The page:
Hello, everyone. Today marks the halfway point of NaPoWriMo. I hope your writing is going well!
Our featured link for the day is the Adademy of American Poets’ portal on poetic schools and movements. Don’t know your Russian Acmeists from your Imagists or Metaphysicals? This page will help you sort it all out.
Our featured participant’s blog is Lips and daggers, where Libby Loucks is working on a series of 14-word poems — often she posts four or five a day! It’s sort of like NaPoWriMo Plus.
And now our (again — totally optional) prompt! Today, I challenge you to write a pantun. Not a pantoum — though they are related. The pantun is a traditional Malay form, a style of which was later adapted into French and then English as the pantoum. A pantun consists of rhymed quatrains (abab), with 8-12 syllables per line. The first two lines of each quatrain aren’t meant to have a formal, logical link to the second two lines, although the two halves of each quatrain are supposed to have an imaginative or imagistic connection. Here’s an example:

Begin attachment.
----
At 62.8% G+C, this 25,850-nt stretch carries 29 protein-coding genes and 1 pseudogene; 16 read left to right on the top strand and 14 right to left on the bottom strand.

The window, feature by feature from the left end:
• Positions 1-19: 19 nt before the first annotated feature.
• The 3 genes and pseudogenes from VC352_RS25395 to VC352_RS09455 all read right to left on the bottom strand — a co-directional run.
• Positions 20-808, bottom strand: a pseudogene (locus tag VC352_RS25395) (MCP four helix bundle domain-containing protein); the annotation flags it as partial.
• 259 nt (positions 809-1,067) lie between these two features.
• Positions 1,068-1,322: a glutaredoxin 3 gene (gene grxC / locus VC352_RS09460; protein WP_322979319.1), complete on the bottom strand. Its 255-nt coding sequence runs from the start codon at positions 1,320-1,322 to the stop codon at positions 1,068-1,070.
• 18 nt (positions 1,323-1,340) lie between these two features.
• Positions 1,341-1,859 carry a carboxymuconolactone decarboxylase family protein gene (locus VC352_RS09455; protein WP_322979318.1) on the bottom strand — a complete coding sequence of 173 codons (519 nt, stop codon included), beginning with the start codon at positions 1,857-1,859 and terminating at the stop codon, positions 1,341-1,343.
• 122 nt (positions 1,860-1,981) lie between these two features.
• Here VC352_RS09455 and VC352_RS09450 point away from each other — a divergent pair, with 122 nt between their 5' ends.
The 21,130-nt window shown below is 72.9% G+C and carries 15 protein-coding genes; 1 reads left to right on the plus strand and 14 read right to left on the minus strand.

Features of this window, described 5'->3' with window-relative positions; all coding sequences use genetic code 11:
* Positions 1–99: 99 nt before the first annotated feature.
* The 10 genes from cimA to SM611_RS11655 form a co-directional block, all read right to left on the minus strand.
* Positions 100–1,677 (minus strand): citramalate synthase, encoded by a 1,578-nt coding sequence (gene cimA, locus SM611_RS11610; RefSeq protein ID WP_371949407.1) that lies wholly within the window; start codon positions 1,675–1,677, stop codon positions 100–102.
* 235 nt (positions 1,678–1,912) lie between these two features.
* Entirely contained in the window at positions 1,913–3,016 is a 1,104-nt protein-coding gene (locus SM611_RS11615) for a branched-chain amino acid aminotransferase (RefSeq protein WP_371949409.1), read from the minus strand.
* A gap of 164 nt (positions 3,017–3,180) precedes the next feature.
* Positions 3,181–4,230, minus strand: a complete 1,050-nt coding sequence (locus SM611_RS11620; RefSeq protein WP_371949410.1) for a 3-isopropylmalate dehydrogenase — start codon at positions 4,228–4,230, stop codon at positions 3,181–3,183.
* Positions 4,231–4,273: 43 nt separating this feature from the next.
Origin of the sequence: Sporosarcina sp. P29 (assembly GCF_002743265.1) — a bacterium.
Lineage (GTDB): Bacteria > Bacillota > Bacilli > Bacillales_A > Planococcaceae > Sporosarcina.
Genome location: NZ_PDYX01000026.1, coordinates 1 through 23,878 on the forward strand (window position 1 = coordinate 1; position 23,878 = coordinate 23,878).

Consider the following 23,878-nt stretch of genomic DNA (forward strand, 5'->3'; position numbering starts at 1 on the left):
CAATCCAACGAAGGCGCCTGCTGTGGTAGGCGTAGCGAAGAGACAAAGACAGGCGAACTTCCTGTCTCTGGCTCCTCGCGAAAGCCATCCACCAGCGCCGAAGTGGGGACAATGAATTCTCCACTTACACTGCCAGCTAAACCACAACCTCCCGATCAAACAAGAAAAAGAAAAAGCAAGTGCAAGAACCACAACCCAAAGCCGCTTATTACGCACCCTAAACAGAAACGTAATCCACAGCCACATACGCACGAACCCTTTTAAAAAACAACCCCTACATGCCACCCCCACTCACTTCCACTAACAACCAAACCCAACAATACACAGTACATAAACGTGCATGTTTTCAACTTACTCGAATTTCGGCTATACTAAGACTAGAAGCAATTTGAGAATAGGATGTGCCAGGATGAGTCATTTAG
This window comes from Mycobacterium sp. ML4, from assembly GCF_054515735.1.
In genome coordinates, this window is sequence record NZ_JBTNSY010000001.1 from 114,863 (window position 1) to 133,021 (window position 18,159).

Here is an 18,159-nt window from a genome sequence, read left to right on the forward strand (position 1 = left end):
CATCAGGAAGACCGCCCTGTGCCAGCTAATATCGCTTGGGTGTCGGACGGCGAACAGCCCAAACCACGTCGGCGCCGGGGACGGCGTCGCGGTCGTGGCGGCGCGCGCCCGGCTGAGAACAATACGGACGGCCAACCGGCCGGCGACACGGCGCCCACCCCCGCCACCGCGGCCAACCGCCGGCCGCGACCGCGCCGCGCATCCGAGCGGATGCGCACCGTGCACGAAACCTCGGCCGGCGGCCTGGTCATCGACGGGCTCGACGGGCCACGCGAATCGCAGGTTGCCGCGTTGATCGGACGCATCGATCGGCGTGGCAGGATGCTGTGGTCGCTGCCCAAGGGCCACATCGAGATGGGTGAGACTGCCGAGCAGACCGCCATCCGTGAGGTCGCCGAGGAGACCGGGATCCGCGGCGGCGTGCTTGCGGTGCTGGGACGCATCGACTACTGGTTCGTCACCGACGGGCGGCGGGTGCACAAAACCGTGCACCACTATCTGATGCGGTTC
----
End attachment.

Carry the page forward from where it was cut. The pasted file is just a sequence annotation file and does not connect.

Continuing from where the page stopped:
I planted sweet-basil in mid-field.
Grown, it swarmed with ants,
I loved but am not loved,
I am all confused and helpless.*
The associative leap from the first couplet to the second allows for a great deal of surprise and also helps give the poems are very mysterious and lyrical quality. Try your hand at just one quatrain, or a bunch of them, and see how you do!
* It’s been pointed out that the example doesn’t rhyme, and its syllable count is suspect. All I can say is that it is a translation from a poem in Malay. A transliteration of the original is below–
Tanam selasih di tengah padang,
Sudah bertangkai diurung semut,
Kita kasih orang tak sayang,
Halai-balai tempurung hanyut.
As you can see, in the original, the abab rhyme is present, and the syllable count is right. Our translator appears to have been more concerned with substance than style! At any rate, I apologize for any confusion.